I graduated from high school, which is an achievement that nowadays may seem to be "expected", but for me it meant a lot because my mother didn't get the chance to walk at graduation since she had me when she was a teenager. I decided to go to community college right after high school and recently graduated Summa Cum Laude with an Associate of Arts. And two weeks before I walked the stage at my community college graduation, I found out that I got accepted to my dream college with a full tuition scholarship…

My point is this: There's no way in hell I would've been able to experience life like this without someone who listened.

To every National Suicide Hotline Operator volunteer who has spent countless hours just listening to the vulnerable souls on the other end of the phone, I thank you. Thank you for doing what you do, thank you for putting in the time and giving people like me - someone who has experienced tremendous life changing episodes in life - a chance to talk.

It's not easy to talk, but you are the ones who listen. Thank you.

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If you or someone you know who is in need of someone to talk to, call the National Suicide Hotline via 1-800-273-8255.
Cover Image Credit:

https://pixabay.com/en/phone-call-telephone-handset-dial-3179343/

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34 Things I Should Have Brought To College At The Start Of Freshman Year, But Didn't

To the incoming freshman from the rising senior.
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Coming from a rising senior at the University of Dayton who has lived in an over-sized double dorm room, to a suite-style quad dorm room, to a house with virtually no storage space sharing an octagon-shaped single room (and single closet)... These are the random little things no one thinks to bring to college or put on these lists, but they will make your life on campus a million times better. I ended up buying these items long after I started college, and they were a big help. Don't make the same mistakes I did.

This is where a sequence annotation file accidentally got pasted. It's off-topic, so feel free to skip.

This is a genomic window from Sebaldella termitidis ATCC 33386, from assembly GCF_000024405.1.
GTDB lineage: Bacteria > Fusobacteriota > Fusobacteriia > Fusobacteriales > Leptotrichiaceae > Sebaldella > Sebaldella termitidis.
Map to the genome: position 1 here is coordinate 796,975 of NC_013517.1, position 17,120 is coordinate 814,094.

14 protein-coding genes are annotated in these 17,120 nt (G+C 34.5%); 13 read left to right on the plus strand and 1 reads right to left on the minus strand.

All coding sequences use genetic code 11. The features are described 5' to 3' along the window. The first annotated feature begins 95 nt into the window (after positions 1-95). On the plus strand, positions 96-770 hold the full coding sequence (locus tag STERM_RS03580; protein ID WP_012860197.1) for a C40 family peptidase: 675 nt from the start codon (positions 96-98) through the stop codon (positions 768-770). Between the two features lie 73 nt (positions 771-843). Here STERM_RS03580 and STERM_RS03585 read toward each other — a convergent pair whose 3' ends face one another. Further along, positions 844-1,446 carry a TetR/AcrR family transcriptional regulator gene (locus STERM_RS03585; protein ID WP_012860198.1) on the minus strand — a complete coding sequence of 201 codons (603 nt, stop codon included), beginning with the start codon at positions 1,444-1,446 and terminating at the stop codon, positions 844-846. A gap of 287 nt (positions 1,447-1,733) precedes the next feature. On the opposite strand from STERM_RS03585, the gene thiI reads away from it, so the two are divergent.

1. Shoe organizer

These are great for various items such as toiletries, snacks, and, of course, shoes.

2. Under-the-bed storage bins

During college, most of my storage has been under my bed, so this is a must.

3. Photos

To remember the happy times with your friends and family. Add to your collection over your college years.

4. String lights

Just to add a little something extra to your space. The dim light is totally relaxing.

5. Makeup wipes

For when you're too tired after going out to actually wash your face.

6. Extra sheets and towels

Trust me, you're not going to want to wash your sheets and towels right away so you can use them immediately. Bring back-ups.

7. Tide pods

These are awesome. Plus they smell heavenly.

8. Drunk dorm/microwaveable snacks

For when you come back after going out and the dining hall has already closed. Ordering Domino's or Jimmy John's night after night is NOT a cost-effective option.

9. Gatorade

For when you're too dead in the morning to walk down and get one from the dining hall.

10. Keurig and coffee